Sign in with
Sign up | Sign in
Your question

Building a new PC, what speed memory do I need, and why?

Last response: in Memory
Share
December 27, 2007 6:10:05 PM

I'm building a new PC based off the E6850 intel CPU. It has a FSB of 1333. I'll be getting a Motherboard similar to this one http://www.newegg.com/Product/Product.aspx?Item=N82E168... which is rated to accept CPU's with a FSB of 1333 and actually run at that speed.

Now the part I'm having a difficult time figuring out is what speed ram I need and why. It seems that most people are putting DDR2 800 in their PC's when using the 6850 for their CPU.

I know that you want your ram to sync with your FSB at a 1:1 ratio for optimal performence and that if your ram is faster than your FSB it will automatically scale down to that 1:1 ratio. How does DDR2 800 sync up with a 1333 FSB though? What multipliers do they use nowadays to figure this stuff out?

I don't plan on overclocking so I want to get ram that will be at a 1:1 ratio with my 1333 FSB.

Thanks for your help!
Arch

More about : building speed memory

December 27, 2007 7:17:31 PM

666MHz memory will allow for a synchronized clock between the memory and CPU. The memory is double pumped 333X2 and the CPU FSB is quad pumped 333X4. Most people buy the 800 memory so that they can overclock or drop their memory timings since the prices are very close.
December 27, 2007 7:25:14 PM

so you multiply your ram's Mhz rating by 2 to know what FSB it syncs with?
Related resources
December 27, 2007 7:53:33 PM

That is correct in this case.
a b } Memory
a c 172 à CPUs
December 27, 2007 7:56:05 PM

Well, technically, you would divide the RAM frequency by 2.

It is a matter of (confusing) definitions.

Using an E6850 for example:
FSB frequency is 333 MHz.
CPU freq = FSB freq X internal mult = 333 MHz X 9 = 3.0 GHz
FSB clock = FSB freq X 4 = 1333 MHz
DDR2 clock = FSB freq X 2 = 667 MHz

Using an E6850 moderately OC'd for example:
FSB frequency is 400 MHz.
CPU freq = FSB freq X internal mult = 333 MHz X 9 = 3.6 GHz
FSB clock = FSB freq X 4 = 1600 MHz
DDR2 clock = FSB freq X 2 = 800 MHz

And you should be able to do that with the stock cooler or an inexpensive AC 7 Freezer Pro.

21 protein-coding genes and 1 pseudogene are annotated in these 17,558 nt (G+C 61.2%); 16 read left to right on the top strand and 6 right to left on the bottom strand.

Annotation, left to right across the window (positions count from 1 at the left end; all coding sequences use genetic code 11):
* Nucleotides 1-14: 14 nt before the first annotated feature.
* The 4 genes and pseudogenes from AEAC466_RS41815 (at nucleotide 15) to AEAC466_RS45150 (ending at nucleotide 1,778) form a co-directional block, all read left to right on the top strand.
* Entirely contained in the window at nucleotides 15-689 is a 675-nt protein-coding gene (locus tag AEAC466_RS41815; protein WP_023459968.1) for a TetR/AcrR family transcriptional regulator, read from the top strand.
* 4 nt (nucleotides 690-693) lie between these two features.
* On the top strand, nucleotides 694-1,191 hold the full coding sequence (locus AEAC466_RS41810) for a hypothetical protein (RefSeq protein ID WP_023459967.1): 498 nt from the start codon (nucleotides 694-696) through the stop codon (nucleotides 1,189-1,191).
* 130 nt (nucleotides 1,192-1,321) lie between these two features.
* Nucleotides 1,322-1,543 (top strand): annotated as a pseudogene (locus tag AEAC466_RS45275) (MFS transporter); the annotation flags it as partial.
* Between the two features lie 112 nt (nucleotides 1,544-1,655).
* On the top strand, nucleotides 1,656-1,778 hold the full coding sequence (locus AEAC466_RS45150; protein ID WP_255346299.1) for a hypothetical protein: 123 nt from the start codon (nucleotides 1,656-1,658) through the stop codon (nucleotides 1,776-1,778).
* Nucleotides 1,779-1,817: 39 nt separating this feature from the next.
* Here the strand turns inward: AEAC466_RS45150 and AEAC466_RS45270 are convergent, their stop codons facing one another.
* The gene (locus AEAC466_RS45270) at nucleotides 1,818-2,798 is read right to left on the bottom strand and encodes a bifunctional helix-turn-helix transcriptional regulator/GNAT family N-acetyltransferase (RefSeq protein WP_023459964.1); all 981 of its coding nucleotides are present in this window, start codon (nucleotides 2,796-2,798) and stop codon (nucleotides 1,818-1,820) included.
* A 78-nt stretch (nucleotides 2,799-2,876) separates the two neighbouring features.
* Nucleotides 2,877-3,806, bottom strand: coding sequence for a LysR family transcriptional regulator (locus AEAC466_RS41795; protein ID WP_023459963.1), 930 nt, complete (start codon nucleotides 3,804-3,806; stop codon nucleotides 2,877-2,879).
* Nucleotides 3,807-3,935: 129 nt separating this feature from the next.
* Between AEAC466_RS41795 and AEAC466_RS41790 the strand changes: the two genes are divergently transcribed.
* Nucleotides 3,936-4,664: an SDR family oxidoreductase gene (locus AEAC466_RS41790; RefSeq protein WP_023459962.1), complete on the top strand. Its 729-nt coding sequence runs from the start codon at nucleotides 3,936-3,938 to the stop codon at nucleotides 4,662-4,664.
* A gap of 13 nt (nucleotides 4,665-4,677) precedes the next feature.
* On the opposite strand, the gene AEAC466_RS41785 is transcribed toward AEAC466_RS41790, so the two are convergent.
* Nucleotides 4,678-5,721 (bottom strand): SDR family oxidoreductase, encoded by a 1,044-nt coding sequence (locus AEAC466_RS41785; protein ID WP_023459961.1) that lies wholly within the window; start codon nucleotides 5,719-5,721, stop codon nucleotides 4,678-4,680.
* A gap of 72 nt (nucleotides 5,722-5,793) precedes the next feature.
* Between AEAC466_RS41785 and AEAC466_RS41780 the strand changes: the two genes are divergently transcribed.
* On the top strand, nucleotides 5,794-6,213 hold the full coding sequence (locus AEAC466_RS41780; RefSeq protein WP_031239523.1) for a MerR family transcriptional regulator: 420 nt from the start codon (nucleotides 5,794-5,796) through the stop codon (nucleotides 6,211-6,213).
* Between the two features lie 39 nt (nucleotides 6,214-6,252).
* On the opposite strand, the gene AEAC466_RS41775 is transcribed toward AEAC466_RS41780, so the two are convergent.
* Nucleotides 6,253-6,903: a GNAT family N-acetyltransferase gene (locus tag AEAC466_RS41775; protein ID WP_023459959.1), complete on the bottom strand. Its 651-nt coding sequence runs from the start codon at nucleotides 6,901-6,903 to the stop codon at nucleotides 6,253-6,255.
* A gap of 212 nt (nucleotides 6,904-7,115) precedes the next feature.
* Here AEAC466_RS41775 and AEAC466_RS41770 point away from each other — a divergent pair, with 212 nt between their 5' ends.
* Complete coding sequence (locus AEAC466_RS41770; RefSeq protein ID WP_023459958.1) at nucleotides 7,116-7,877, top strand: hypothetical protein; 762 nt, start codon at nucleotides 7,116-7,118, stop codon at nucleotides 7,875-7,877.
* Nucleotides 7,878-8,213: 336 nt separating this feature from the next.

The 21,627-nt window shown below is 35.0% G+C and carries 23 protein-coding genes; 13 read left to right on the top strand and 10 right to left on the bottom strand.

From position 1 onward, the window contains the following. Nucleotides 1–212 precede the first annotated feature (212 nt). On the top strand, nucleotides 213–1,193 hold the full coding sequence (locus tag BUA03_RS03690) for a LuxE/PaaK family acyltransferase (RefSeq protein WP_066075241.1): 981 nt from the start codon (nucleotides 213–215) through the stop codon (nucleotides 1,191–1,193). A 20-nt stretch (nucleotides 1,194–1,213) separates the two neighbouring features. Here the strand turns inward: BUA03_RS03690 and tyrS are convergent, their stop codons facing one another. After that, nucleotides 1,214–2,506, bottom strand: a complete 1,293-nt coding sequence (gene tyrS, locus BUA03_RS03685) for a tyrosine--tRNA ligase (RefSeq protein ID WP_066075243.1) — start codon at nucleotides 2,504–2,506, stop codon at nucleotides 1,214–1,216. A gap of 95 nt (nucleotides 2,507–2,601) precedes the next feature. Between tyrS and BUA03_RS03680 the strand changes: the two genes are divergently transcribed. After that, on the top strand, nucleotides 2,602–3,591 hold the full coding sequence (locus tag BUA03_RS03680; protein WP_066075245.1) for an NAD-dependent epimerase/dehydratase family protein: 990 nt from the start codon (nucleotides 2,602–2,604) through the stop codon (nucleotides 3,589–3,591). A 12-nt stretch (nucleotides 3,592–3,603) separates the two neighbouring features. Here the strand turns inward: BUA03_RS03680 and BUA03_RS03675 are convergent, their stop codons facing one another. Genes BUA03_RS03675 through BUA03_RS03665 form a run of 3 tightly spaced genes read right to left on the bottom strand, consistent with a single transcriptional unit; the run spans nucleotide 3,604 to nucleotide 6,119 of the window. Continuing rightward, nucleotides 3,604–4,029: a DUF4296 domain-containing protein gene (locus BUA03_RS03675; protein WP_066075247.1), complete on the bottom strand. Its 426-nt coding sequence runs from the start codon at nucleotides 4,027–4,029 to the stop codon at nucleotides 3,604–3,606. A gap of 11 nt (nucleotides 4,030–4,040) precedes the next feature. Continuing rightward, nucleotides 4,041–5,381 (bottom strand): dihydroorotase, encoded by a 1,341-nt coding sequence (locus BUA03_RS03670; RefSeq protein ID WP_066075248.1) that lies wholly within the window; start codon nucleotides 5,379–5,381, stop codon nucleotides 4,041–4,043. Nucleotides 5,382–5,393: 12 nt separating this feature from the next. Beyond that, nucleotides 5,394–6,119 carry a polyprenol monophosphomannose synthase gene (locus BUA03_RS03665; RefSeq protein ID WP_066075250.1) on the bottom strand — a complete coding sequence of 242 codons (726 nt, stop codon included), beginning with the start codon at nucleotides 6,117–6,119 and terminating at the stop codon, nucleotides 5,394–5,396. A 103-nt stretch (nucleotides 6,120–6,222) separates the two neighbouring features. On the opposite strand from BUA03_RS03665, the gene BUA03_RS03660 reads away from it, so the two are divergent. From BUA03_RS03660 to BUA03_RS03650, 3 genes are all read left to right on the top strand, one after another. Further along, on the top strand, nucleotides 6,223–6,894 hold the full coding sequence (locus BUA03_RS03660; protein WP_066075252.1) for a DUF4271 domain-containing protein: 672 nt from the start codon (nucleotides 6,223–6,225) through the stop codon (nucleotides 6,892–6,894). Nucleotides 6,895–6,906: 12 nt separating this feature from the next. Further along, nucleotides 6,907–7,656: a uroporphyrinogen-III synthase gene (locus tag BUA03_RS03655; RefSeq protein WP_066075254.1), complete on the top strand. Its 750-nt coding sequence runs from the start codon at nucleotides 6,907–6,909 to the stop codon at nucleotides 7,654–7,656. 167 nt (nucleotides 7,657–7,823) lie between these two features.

And like Jim said above: With prices of DDR2-667 and DDR2-800 so close, buy the faster memory.
December 27, 2007 7:56:49 PM

A processor FSB is quad pumped. In your case 333x4=1332 which they call 1333. As stated above, ram is double pumped. 333x2=666 which they call 667.

In short, what you are trying to match with a 1:1 ratio is the base FSB of 333. Folks that opt for DDR2 800(400 base FSB), do so for various reasons, but one of the most common are: overclocking the CPU FSB to match the faster ram. In your case this would effectively OC the CPU to 3.6ghz with the E6850 standard multiplier of 9.

Just a side note, so far the 680i MBs do not appear to be upgradeable to the next generation Penryn processors. It is also insanely overpriced. If you are going to spend that kind of money, one of the newer X38 MBs would be a better choice although it supports Crossfire instead of SLi. http://www.newegg.com/Product/Product.aspx?Item=N82E168...
December 27, 2007 8:38:19 PM

How is the motherboard you linked to compatible with the new Penryn cpu's coming out? It's the same socket type.. isn't the penryn going to be using a new socket type?
December 28, 2007 4:06:10 AM

No at CPU. Get a Q6600 or an E6750 with a Arctic Cooling Freezer 7 Pro, overclocked to 3.0 Ghz.
December 30, 2007 8:14:47 PM

Well the original motherboard I linked is socket 775.. so guess I'll go with the one that allows me to have the choice of using SLI
!